Proving that product of roots does not exceed $\frac{1}{2^n}$ if $|f(0)| = f(1)$ and the roots lie between 0 to 1.

Problem: Let $$a_0, a_1, \ldots, a_{n-1}$$ be real numbers where $$n \geq 1$$ and let $$f(x) = x^n + a_{n-1} x^{n-1} + a_{n-2} x^{n-2} + \ldots + a_0$$ be such that $$|f(0)| = f(1)$$ and each root of $$f(x) = 0$$ is real and lies between $$0$$ to $$1$$. Prove that the product of the roots of this equation does not exceed $$\frac{1}{2^n}$$

This problem was brought to my attention through a friend. I could only obtain weak bounds by using AM-GM along with Vieta's lemma, which is nowhere close to the bound required. I thought of some relation with sum of binomial coefficients of $$(1+x)^n$$, where $$x = 1$$, but that also got me nowhere.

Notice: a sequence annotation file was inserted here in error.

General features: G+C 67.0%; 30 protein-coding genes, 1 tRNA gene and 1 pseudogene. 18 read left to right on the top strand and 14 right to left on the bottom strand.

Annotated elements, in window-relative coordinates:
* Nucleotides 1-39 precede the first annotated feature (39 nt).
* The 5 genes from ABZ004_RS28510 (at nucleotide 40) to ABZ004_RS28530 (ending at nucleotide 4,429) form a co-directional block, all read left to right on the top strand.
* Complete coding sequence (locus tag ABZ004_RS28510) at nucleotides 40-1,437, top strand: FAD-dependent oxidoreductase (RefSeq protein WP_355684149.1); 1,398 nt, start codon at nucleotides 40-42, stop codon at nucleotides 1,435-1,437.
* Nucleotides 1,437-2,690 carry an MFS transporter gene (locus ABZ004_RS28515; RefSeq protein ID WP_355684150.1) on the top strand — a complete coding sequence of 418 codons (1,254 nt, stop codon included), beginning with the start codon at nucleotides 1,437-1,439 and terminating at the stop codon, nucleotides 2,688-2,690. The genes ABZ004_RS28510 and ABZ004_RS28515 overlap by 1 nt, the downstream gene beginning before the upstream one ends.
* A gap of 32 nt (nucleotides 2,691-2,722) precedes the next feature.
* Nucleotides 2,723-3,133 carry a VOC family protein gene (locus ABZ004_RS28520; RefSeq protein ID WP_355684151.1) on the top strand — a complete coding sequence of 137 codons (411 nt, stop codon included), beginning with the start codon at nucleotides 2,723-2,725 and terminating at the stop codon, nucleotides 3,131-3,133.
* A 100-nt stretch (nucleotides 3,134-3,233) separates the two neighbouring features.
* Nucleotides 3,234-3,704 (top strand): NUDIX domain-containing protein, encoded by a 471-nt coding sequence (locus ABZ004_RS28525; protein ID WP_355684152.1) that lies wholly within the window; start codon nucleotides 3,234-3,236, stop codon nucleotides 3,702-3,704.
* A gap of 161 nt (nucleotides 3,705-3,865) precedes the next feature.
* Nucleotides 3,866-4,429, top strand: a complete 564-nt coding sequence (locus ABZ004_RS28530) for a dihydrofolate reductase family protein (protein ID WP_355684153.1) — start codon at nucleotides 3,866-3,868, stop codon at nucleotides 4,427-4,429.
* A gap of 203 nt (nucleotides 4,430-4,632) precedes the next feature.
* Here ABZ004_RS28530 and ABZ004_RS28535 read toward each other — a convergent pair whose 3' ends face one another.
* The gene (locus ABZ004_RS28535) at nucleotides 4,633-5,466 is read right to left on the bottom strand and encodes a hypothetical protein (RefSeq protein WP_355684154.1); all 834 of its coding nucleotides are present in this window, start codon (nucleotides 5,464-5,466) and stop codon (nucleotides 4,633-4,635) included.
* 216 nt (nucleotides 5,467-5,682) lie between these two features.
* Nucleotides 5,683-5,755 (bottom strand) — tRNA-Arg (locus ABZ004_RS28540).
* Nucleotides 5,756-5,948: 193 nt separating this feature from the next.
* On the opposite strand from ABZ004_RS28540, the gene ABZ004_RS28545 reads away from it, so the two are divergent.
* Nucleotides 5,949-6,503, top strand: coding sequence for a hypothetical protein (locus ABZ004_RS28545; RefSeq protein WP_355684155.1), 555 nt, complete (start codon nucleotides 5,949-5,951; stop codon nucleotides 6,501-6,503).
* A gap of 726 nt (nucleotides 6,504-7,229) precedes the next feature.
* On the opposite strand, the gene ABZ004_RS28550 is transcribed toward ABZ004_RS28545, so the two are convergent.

Any help with this problem would be appreciated.

Let $$f(x) = (x-\lambda_1)(x-\lambda_2)\dots (x-\lambda_n)$$, where $$0 \leq \lambda_1 \leq \dots \leq \lambda_n \leq 1$$ are the roots of $$f$$.
The product of the roots is $$\pi_n := \lambda_1 \dots \lambda_n = |f(0)|$$, and we also have $$|f(0)| = f(1) = (1-\lambda_1) \dots (1-\lambda_n)$$.
Then we have: $$\pi_n^2 = |f(0)|f(1) = \lambda_1(1-\lambda_1)\dots \lambda_n(1-\lambda_n) \leq \frac{1}{4^n}$$
Where the upper bound comes from the fact that $$x(1-x) \leq 1/4$$ for $$x \in [0,1]$$.
Therefore we deduce that $$\pi_n \leq 1/2^n$$.